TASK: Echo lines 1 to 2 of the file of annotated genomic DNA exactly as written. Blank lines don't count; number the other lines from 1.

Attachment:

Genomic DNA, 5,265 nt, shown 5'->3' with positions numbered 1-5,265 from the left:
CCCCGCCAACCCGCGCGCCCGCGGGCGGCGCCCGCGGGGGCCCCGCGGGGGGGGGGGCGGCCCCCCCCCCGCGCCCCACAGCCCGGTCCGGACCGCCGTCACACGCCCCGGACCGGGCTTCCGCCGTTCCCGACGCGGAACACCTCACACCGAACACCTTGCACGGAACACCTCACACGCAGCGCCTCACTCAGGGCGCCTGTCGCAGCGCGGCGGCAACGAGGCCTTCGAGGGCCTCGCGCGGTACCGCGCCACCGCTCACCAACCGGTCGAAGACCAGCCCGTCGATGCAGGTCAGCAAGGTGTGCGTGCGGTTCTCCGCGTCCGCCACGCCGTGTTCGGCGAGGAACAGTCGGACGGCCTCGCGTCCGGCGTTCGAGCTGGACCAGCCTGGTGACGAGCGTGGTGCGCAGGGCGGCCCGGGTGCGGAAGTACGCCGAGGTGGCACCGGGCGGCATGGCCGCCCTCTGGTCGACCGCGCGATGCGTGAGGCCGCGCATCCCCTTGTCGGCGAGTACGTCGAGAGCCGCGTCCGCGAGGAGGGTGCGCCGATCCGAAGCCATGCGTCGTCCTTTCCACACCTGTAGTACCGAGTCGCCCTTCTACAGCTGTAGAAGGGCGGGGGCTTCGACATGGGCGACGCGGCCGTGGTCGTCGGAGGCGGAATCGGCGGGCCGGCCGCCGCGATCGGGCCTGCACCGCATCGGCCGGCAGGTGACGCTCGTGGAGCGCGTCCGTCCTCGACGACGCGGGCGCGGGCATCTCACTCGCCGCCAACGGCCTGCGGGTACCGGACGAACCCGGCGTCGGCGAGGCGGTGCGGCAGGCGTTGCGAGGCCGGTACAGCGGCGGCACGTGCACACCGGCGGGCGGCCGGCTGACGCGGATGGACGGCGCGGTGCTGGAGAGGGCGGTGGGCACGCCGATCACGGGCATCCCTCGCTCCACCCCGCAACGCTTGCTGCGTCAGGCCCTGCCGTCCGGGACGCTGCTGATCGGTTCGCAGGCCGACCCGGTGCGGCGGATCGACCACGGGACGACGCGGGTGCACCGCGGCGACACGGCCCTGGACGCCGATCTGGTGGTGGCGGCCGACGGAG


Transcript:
Genomic DNA, 5,265 nt, shown 5'->3' with positions numbered 1-5,265 from the left:
CCCCGCCAACCCGCGCGCCCGCGGGCGGCGCCCGCGGGGGCCCCGCGGGGGGGGGGGCGGCCCCCCCCCCGCGCCCCACAGCCCGGTCCGGACCGCCGTCACACGCCCCGGACCGGGCTTCCGCCGTTCCCGACGCGGAACACCTCACACCGAACACCTTGCACGGAACACCTCACACGCAGCGCCTCACTCAGGGCGCCTGTCGCAGCGCGGCGGCAACGAGGCCTTCGAGGGCCTCGCGCGGTACCGCGCCACCGCTCACCAACCGGTCGAAGACCAGCCCGTCGATGCAGGTCAGCAAGGTGTGCGTGCGGTTCTCCGCGTCCGCCACGCCGTGTTCGGCGAGGAACAGTCGGACGGCCTCGCGTCCGGCGTTCGAGCTGGACCAGCCTGGTGACGAGCGTGGTGCGCAGGGCGGCCCGGGTGCGGAAGTACGCCGAGGTGGCACCGGGCGGCATGGCCGCCCTCTGGTCGACCGCGCGATGCGTGAGGCCGCGCATCCCCTTGTCGGCGAGTACGTCGAGAGCCGCGTCCGCGAGGAGGGTGCGCCGATCCGAAGCCATGCGTCGTCCTTTCCACACCTGTAGTACCGAGTCGCCCTTCTACAGCTGTAGAAGGGCGGGGGCTTCGACATGGGCGACGCGGCCGTGGTCGTCGGAGGCGGAATCGGCGGGCCGGCCGCCGCGATCGGGCCTGCACCGCATCGGCCGGCAGGTGACGCTCGTGGAGCGCGTCCGTCCTCGACGACGCGGGCGCGGGCATCTCACTCGCCGCCAACGGCCTGCGGGTACCGGACGAACCCGGCGTCGGCGAGGCGGTGCGGCAGGCGTTGCGAGGCCGGTACAGCGGCGGCACGTGCACACCGGCGGGCGGCCGGCTGACGCGGATGGACGGCGCGGTGCTGGAGAGGGCGGTGGGCACGCCGATCACGGGCATCCCTCGCTCCACCCCGCAACGCTTGCTGCGTCAGGCCCTGCCGTCCGGGACGCTGCTGATCGGTTCGCAGGCCGACCCGGTGCGGCGGATCGACCACGGGACGACGCGGGTGCACCGCGGCGACACGGCCCTGGACGCCGATCTGGTGGTGGCGGCCGACGGAG